FILE: BALKH, AFGHANISTAN – NOVEMBER 13: Internally displaced Afghans are seen in a camp in Balkh, Afghanistan on November 13, 2021. (Photo by Sayed Khodaiberdi Sadat/Anadolu Agency via Getty Images)

Kabul, Afghanistan – Nearly 20 million people in Afghanistan – almost half of the country’s population – are facing acute hunger, according to a latest UN-backed report published Monday, depicting a “catastrophic” economy in the country since the Taliban takeover last August.

Latest analysis by the Integrated Food Security Phase Classification (IPC) also revealed a pocket of “catastrophic” levels of food insecurity in the northeast, affecting thousands other locals.  

The analysis was conducted in January and February by partners, including the UN Food and Agriculture Organization (FAO), sister agency the World Food Programme (WFP), and many non-governmental organizations.

Although humanitarian assistance helped avert possible catastrophe on food security over the harsh winter in Afghanistan, hunger still persists at unprecedented levels, according to the report

Richard Trenchard, FAO Representative in the country, described the food security situation as dire, asserting the importance of humanitarian assistance for the desperate families in the war-torn country.

“Humanitarian assistance remains desperately important, as do the needs to rebuild shattered agricultural livelihoods and re-connect farmers and rural communities to struggling rural and urban markets across the country,” he said, as the UN News quoted. “Unless these happen, there will be no way out of this crisis.”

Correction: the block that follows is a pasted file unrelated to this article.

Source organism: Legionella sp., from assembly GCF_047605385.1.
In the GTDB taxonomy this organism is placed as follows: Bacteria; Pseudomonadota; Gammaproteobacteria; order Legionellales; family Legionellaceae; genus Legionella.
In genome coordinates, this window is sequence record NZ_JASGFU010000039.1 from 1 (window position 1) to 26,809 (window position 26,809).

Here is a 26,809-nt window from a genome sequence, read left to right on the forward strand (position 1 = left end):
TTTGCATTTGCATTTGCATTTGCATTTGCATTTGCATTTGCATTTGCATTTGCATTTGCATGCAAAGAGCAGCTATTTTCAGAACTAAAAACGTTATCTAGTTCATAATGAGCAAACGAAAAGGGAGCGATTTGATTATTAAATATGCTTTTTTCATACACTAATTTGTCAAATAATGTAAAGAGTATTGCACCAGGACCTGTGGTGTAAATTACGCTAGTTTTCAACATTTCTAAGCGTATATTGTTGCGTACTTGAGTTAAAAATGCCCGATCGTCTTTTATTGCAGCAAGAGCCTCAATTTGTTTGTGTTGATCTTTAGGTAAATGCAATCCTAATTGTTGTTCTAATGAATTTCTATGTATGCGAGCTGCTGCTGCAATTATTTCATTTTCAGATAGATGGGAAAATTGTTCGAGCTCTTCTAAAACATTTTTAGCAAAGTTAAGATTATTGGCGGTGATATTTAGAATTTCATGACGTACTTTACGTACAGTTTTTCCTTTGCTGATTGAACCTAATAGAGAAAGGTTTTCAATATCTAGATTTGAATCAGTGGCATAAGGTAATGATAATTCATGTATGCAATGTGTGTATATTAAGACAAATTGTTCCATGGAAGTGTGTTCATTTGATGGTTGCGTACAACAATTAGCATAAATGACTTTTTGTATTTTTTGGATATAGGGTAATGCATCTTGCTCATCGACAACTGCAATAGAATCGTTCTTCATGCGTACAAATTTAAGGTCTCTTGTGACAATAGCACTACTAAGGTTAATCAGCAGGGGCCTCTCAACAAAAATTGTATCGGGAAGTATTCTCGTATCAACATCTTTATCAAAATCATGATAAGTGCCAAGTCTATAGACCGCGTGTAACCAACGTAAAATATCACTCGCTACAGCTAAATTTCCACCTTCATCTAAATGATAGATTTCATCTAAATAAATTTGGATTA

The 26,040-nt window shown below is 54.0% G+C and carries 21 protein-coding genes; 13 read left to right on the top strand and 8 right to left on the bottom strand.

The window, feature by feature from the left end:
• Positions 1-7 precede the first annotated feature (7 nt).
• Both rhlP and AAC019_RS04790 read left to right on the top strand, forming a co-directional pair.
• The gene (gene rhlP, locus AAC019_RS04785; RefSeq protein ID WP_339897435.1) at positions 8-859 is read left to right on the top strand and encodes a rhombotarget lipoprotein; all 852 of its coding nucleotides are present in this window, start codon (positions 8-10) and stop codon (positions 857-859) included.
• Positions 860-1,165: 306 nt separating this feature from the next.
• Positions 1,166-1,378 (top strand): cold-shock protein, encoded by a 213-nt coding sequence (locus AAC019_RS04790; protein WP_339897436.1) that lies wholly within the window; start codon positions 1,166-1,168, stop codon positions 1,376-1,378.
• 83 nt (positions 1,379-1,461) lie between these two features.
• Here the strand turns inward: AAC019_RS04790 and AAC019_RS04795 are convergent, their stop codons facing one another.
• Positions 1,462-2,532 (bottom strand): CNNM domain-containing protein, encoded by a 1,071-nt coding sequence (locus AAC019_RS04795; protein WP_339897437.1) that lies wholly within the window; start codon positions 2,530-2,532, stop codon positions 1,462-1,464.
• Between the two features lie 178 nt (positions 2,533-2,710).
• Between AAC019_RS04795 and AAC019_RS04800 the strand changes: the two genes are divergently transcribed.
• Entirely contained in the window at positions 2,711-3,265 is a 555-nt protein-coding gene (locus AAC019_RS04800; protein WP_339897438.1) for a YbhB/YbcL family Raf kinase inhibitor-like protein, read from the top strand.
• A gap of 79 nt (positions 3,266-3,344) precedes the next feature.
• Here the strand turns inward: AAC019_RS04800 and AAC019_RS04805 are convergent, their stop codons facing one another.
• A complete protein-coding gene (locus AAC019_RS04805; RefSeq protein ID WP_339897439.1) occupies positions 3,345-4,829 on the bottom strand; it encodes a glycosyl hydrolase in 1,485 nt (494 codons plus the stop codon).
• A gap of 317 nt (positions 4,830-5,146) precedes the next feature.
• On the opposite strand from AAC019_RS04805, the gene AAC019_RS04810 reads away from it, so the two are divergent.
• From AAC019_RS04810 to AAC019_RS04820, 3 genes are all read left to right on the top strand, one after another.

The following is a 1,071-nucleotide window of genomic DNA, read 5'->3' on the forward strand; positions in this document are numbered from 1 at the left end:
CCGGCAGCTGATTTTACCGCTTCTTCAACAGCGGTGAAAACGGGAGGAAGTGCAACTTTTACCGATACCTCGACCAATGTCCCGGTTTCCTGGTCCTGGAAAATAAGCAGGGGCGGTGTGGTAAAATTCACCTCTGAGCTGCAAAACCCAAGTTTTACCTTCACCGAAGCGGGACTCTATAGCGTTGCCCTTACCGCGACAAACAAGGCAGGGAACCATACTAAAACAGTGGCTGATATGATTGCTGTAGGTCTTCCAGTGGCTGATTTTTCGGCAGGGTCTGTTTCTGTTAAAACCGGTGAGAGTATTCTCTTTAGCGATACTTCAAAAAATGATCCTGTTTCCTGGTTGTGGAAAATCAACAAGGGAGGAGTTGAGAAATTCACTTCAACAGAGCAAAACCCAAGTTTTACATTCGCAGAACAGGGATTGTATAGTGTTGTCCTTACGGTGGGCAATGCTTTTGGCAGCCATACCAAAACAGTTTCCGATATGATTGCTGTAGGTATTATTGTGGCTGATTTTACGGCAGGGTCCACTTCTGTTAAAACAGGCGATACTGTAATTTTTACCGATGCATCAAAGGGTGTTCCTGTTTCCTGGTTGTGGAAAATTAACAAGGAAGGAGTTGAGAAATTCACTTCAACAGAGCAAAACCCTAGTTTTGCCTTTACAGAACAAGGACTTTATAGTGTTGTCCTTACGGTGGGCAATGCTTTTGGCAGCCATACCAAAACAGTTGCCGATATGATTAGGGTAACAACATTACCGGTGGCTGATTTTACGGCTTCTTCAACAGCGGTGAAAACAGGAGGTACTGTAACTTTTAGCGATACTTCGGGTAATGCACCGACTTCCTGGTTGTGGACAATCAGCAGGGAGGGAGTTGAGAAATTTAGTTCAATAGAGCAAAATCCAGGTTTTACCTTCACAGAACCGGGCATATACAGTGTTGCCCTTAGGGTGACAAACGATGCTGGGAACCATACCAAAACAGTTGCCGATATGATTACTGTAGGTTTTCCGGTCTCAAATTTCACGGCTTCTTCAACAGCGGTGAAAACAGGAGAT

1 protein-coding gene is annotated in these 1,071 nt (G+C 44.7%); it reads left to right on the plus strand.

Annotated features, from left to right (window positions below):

Meanwhile, the report predicts Afghanistan will witness a slight improvement in food security level from June through November, with the number of people facing acute food insecurity dropping to 18.9 million.   

This is partly due to the coming wheat harvest, which runs from May to August, as well as the scale-up in food assistance this year and increased support to agriculture, as the UN News reported.

“Food assistance and emergency livelihood support are the lifeline for the people of Afghanistan,”said Mary-Ellen McGroarty, WFP’s Country Director and Representative in Afghanistan. “We mounted the world’s largest humanitarian food operation in a matter of months, reaching more than 16 million people since August 2021.”

Continued Humanitarian Assistance and Agriculture Support

Both FAO and WFP continue to scale up their programmes across Afghanistan, providing help to local farmers, millers and bakeries in a maximized efforts for sustainability and growth in the country.

“We are working with farmers, millers, and bakeries, training women and creating jobs to support the local economy,” said Ms. McGroarty of WFP. “Because the people of Afghanistan would much prefer jobs; women want to be able to work; and all girls deserve to go to school.”

“Allowing the economy to function normally is the surest way out of the crisis, otherwise suffering will grow where crops cannot,” she added.

This year, WFP has reached more than 16 million people in Afghanistan with emergency food assistance, while supporting local markets, and working with retailers and local suppliers.  

The UN agency will assist more than nine million people this year through a range of interventions that include support for crop, livestock and vegetable production; cash transfers, and the rehabilitation of vital irrigation infrastructure and systems, according to the report.